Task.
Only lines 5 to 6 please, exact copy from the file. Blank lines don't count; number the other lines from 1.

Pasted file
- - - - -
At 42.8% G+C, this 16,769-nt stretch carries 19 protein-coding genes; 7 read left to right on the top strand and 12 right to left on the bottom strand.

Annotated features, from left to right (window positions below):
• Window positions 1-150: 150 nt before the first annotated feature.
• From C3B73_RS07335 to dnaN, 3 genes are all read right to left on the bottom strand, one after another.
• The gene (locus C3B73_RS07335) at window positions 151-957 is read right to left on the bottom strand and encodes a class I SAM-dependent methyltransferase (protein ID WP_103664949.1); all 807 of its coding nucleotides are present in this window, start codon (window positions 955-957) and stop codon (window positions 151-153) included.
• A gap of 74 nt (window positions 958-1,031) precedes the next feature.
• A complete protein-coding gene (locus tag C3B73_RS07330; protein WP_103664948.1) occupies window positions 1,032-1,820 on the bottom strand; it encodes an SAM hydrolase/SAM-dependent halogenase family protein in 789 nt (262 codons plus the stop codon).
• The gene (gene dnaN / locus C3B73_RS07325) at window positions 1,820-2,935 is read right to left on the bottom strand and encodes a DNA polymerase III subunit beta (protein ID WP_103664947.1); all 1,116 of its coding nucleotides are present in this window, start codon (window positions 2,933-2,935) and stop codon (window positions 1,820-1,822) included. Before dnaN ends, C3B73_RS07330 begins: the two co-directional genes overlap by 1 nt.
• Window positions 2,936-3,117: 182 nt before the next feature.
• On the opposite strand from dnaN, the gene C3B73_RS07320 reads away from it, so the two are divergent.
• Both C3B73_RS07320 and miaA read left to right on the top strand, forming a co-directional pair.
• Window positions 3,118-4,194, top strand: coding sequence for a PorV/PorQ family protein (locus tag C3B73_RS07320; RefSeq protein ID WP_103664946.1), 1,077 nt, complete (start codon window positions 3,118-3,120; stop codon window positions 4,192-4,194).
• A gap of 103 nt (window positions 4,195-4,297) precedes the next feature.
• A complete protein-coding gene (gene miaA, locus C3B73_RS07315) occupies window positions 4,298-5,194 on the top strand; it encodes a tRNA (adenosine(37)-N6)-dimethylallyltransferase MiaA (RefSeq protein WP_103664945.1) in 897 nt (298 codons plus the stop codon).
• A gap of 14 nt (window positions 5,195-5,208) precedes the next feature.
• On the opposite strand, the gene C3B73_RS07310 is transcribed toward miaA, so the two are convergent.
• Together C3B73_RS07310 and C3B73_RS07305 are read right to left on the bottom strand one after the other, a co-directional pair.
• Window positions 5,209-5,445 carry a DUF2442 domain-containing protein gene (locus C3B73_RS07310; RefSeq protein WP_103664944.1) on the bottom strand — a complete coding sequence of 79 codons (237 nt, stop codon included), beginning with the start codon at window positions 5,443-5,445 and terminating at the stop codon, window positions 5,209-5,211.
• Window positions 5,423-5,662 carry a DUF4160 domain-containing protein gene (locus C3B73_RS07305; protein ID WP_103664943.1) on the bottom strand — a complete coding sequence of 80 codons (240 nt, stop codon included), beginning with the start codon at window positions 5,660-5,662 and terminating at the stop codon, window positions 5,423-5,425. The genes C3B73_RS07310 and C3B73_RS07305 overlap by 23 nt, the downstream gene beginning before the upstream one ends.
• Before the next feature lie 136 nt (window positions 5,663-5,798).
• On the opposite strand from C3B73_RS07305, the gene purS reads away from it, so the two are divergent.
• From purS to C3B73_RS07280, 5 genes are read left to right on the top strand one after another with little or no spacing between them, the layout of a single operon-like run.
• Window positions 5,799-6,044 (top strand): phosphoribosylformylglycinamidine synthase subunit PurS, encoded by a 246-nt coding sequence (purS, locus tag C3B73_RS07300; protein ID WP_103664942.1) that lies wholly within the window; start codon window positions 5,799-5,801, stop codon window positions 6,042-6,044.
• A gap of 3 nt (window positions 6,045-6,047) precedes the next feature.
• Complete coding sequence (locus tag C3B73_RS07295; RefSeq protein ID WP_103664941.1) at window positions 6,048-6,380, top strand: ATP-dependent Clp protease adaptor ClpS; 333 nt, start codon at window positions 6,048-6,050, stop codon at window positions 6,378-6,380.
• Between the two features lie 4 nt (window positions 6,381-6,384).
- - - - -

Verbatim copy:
• The gene (locus C3B73_RS07335) at window positions 151-957 is read right to left on the bottom strand and encodes a class I SAM-dependent methyltransferase (protein ID WP_103664949.1); all 807 of its coding nucleotides are present in this window, start codon (window positions 955-957) and stop codon (window positions 151-153) included.
• A gap of 74 nt (window positions 958-1,031) precedes the next feature.